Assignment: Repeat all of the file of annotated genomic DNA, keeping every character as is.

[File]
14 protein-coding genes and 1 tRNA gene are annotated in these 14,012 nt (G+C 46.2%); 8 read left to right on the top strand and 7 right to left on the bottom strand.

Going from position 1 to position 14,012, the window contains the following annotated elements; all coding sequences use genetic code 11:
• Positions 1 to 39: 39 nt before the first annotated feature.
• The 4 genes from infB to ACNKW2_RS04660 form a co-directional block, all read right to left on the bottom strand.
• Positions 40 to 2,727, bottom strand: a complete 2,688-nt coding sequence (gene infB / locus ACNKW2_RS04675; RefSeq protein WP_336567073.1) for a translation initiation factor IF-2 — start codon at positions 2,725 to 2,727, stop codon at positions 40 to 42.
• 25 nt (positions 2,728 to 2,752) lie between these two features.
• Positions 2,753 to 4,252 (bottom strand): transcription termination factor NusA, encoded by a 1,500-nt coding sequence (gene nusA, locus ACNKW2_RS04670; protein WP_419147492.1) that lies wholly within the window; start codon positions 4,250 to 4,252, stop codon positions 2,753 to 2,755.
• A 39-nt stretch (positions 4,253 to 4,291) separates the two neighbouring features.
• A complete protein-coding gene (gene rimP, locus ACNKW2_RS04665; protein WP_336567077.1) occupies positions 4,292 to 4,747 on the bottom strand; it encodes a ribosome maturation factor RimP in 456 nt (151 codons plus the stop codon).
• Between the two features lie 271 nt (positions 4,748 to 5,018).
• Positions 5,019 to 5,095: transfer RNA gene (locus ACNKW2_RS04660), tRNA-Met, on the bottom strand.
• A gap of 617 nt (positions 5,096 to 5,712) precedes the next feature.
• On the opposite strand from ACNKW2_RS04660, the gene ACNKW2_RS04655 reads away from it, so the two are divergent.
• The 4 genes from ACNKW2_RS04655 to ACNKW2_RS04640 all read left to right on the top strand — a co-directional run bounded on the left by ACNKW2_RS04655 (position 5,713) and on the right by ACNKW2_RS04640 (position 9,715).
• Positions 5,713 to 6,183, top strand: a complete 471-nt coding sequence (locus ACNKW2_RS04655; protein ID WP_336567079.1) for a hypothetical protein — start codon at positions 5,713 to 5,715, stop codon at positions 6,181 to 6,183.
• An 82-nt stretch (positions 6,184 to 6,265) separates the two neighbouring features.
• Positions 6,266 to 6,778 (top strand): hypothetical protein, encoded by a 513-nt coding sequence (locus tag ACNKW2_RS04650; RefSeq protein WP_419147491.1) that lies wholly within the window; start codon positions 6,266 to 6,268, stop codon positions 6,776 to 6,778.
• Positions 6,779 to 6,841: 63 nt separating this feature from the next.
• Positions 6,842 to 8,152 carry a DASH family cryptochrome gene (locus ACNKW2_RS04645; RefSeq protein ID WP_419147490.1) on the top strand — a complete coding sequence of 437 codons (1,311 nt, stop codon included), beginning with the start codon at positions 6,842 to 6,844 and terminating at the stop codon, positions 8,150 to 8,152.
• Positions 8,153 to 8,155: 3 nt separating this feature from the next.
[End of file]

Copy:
14 protein-coding genes and 1 tRNA gene are annotated in these 14,012 nt (G+C 46.2%); 8 read left to right on the top strand and 7 right to left on the bottom strand.

Going from position 1 to position 14,012, the window contains the following annotated elements; all coding sequences use genetic code 11:
• Positions 1 to 39: 39 nt before the first annotated feature.
• The 4 genes from infB to ACNKW2_RS04660 form a co-directional block, all read right to left on the bottom strand.
• Positions 40 to 2,727, bottom strand: a complete 2,688-nt coding sequence (gene infB / locus ACNKW2_RS04675; RefSeq protein WP_336567073.1) for a translation initiation factor IF-2 — start codon at positions 2,725 to 2,727, stop codon at positions 40 to 42.
• 25 nt (positions 2,728 to 2,752) lie between these two features.
• Positions 2,753 to 4,252 (bottom strand): transcription termination factor NusA, encoded by a 1,500-nt coding sequence (gene nusA, locus ACNKW2_RS04670; protein WP_419147492.1) that lies wholly within the window; start codon positions 4,250 to 4,252, stop codon positions 2,753 to 2,755.
• A 39-nt stretch (positions 4,253 to 4,291) separates the two neighbouring features.
• A complete protein-coding gene (gene rimP, locus ACNKW2_RS04665; protein WP_336567077.1) occupies positions 4,292 to 4,747 on the bottom strand; it encodes a ribosome maturation factor RimP in 456 nt (151 codons plus the stop codon).
• Between the two features lie 271 nt (positions 4,748 to 5,018).
• Positions 5,019 to 5,095: transfer RNA gene (locus ACNKW2_RS04660), tRNA-Met, on the bottom strand.
• A gap of 617 nt (positions 5,096 to 5,712) precedes the next feature.
• On the opposite strand from ACNKW2_RS04660, the gene ACNKW2_RS04655 reads away from it, so the two are divergent.
• The 4 genes from ACNKW2_RS04655 to ACNKW2_RS04640 all read left to right on the top strand — a co-directional run bounded on the left by ACNKW2_RS04655 (position 5,713) and on the right by ACNKW2_RS04640 (position 9,715).
• Positions 5,713 to 6,183, top strand: a complete 471-nt coding sequence (locus ACNKW2_RS04655; protein ID WP_336567079.1) for a hypothetical protein — start codon at positions 5,713 to 5,715, stop codon at positions 6,181 to 6,183.
• An 82-nt stretch (positions 6,184 to 6,265) separates the two neighbouring features.
• Positions 6,266 to 6,778 (top strand): hypothetical protein, encoded by a 513-nt coding sequence (locus tag ACNKW2_RS04650; RefSeq protein WP_419147491.1) that lies wholly within the window; start codon positions 6,266 to 6,268, stop codon positions 6,776 to 6,778.
• Positions 6,779 to 6,841: 63 nt separating this feature from the next.
• Positions 6,842 to 8,152 carry a DASH family cryptochrome gene (locus ACNKW2_RS04645; RefSeq protein ID WP_419147490.1) on the top strand — a complete coding sequence of 437 codons (1,311 nt, stop codon included), beginning with the start codon at positions 6,842 to 6,844 and terminating at the stop codon, positions 8,150 to 8,152.
• Positions 8,153 to 8,155: 3 nt separating this feature from the next.